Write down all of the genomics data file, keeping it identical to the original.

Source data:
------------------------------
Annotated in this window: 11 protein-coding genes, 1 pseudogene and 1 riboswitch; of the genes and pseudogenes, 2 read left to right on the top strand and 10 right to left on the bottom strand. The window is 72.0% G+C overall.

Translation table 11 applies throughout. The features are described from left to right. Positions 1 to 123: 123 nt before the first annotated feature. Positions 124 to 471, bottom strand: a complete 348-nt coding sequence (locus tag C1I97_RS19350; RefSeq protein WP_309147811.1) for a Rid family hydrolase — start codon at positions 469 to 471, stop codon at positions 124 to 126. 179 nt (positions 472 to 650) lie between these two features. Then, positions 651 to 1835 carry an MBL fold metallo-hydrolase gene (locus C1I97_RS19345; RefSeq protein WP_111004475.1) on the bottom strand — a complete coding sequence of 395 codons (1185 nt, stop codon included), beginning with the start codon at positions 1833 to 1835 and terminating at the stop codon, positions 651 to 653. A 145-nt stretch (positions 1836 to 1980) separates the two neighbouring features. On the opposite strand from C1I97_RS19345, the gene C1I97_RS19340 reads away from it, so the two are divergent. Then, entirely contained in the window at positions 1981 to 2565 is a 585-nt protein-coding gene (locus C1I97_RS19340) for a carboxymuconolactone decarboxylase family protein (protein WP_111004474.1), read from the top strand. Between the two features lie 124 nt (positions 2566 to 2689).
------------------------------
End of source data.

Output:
Annotated in this window: 11 protein-coding genes, 1 pseudogene and 1 riboswitch; of the genes and pseudogenes, 2 read left to right on the top strand and 10 right to left on the bottom strand. The window is 72.0% G+C overall.

Translation table 11 applies throughout. The features are described from left to right. Positions 1 to 123: 123 nt before the first annotated feature. Positions 124 to 471, bottom strand: a complete 348-nt coding sequence (locus tag C1I97_RS19350; RefSeq protein WP_309147811.1) for a Rid family hydrolase — start codon at positions 469 to 471, stop codon at positions 124 to 126. 179 nt (positions 472 to 650) lie between these two features. Then, positions 651 to 1835 carry an MBL fold metallo-hydrolase gene (locus C1I97_RS19345; RefSeq protein WP_111004475.1) on the bottom strand — a complete coding sequence of 395 codons (1185 nt, stop codon included), beginning with the start codon at positions 1833 to 1835 and terminating at the stop codon, positions 651 to 653. A 145-nt stretch (positions 1836 to 1980) separates the two neighbouring features. On the opposite strand from C1I97_RS19345, the gene C1I97_RS19340 reads away from it, so the two are divergent. Then, entirely contained in the window at positions 1981 to 2565 is a 585-nt protein-coding gene (locus C1I97_RS19340) for a carboxymuconolactone decarboxylase family protein (protein WP_111004474.1), read from the top strand. Between the two features lie 124 nt (positions 2566 to 2689).